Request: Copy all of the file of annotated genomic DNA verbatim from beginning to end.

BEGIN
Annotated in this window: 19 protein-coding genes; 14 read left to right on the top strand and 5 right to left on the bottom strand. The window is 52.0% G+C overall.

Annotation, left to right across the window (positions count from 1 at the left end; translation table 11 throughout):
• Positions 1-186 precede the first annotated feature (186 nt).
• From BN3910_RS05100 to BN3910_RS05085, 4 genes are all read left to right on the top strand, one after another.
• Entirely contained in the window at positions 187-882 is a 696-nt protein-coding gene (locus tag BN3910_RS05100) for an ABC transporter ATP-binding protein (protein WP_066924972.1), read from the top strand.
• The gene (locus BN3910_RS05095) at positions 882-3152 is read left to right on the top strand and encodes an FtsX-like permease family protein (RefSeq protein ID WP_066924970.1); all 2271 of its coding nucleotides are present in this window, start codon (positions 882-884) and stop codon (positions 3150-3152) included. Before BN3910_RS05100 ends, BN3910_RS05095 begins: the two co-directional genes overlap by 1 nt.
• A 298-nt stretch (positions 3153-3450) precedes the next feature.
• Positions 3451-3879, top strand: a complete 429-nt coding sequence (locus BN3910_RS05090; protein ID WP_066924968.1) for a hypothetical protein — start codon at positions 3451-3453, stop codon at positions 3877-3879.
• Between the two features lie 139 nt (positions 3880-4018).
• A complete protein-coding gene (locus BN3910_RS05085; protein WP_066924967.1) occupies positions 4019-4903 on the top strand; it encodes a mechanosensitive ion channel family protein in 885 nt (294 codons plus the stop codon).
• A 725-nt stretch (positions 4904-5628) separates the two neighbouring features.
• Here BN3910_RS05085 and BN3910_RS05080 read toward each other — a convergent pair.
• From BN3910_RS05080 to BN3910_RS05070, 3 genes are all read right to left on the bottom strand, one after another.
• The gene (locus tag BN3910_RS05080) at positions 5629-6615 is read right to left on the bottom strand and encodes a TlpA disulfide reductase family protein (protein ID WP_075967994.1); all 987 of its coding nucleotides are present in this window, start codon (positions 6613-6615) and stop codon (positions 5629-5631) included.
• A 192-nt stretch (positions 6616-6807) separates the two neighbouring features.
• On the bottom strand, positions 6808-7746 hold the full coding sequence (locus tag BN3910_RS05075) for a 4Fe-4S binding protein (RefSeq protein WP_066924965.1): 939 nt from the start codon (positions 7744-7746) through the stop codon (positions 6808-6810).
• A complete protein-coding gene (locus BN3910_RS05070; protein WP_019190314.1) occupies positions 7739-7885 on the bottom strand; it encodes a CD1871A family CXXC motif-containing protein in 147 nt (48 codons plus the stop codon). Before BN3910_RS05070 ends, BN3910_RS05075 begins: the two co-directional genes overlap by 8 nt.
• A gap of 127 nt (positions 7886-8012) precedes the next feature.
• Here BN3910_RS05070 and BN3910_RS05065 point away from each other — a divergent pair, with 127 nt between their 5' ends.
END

Annotated in this window: 19 protein-coding genes; 14 read left to right on the top strand and 5 right to left on the bottom strand. The window is 52.0% G+C overall.

Annotation, left to right across the window (positions count from 1 at the left end; translation table 11 throughout):
• Positions 1-186 precede the first annotated feature (186 nt).
• From BN3910_RS05100 to BN3910_RS05085, 4 genes are all read left to right on the top strand, one after another.
• Entirely contained in the window at positions 187-882 is a 696-nt protein-coding gene (locus tag BN3910_RS05100) for an ABC transporter ATP-binding protein (protein WP_066924972.1), read from the top strand.
• The gene (locus BN3910_RS05095) at positions 882-3152 is read left to right on the top strand and encodes an FtsX-like permease family protein (RefSeq protein ID WP_066924970.1); all 2271 of its coding nucleotides are present in this window, start codon (positions 882-884) and stop codon (positions 3150-3152) included. Before BN3910_RS05100 ends, BN3910_RS05095 begins: the two co-directional genes overlap by 1 nt.
• A 298-nt stretch (positions 3153-3450) precedes the next feature.
• Positions 3451-3879, top strand: a complete 429-nt coding sequence (locus BN3910_RS05090; protein ID WP_066924968.1) for a hypothetical protein — start codon at positions 3451-3453, stop codon at positions 3877-3879.
• Between the two features lie 139 nt (positions 3880-4018).
• A complete protein-coding gene (locus BN3910_RS05085; protein WP_066924967.1) occupies positions 4019-4903 on the top strand; it encodes a mechanosensitive ion channel family protein in 885 nt (294 codons plus the stop codon).
• A 725-nt stretch (positions 4904-5628) separates the two neighbouring features.
• Here BN3910_RS05085 and BN3910_RS05080 read toward each other — a convergent pair.
• From BN3910_RS05080 to BN3910_RS05070, 3 genes are all read right to left on the bottom strand, one after another.
• The gene (locus tag BN3910_RS05080) at positions 5629-6615 is read right to left on the bottom strand and encodes a TlpA disulfide reductase family protein (protein ID WP_075967994.1); all 987 of its coding nucleotides are present in this window, start codon (positions 6613-6615) and stop codon (positions 5629-5631) included.
• A 192-nt stretch (positions 6616-6807) separates the two neighbouring features.
• On the bottom strand, positions 6808-7746 hold the full coding sequence (locus tag BN3910_RS05075) for a 4Fe-4S binding protein (RefSeq protein WP_066924965.1): 939 nt from the start codon (positions 7744-7746) through the stop codon (positions 6808-6810).
• A complete protein-coding gene (locus BN3910_RS05070; protein WP_019190314.1) occupies positions 7739-7885 on the bottom strand; it encodes a CD1871A family CXXC motif-containing protein in 147 nt (48 codons plus the stop codon). Before BN3910_RS05070 ends, BN3910_RS05075 begins: the two co-directional genes overlap by 8 nt.
• A gap of 127 nt (positions 7886-8012) precedes the next feature.
• Here BN3910_RS05070 and BN3910_RS05065 point away from each other — a divergent pair, with 127 nt between their 5' ends.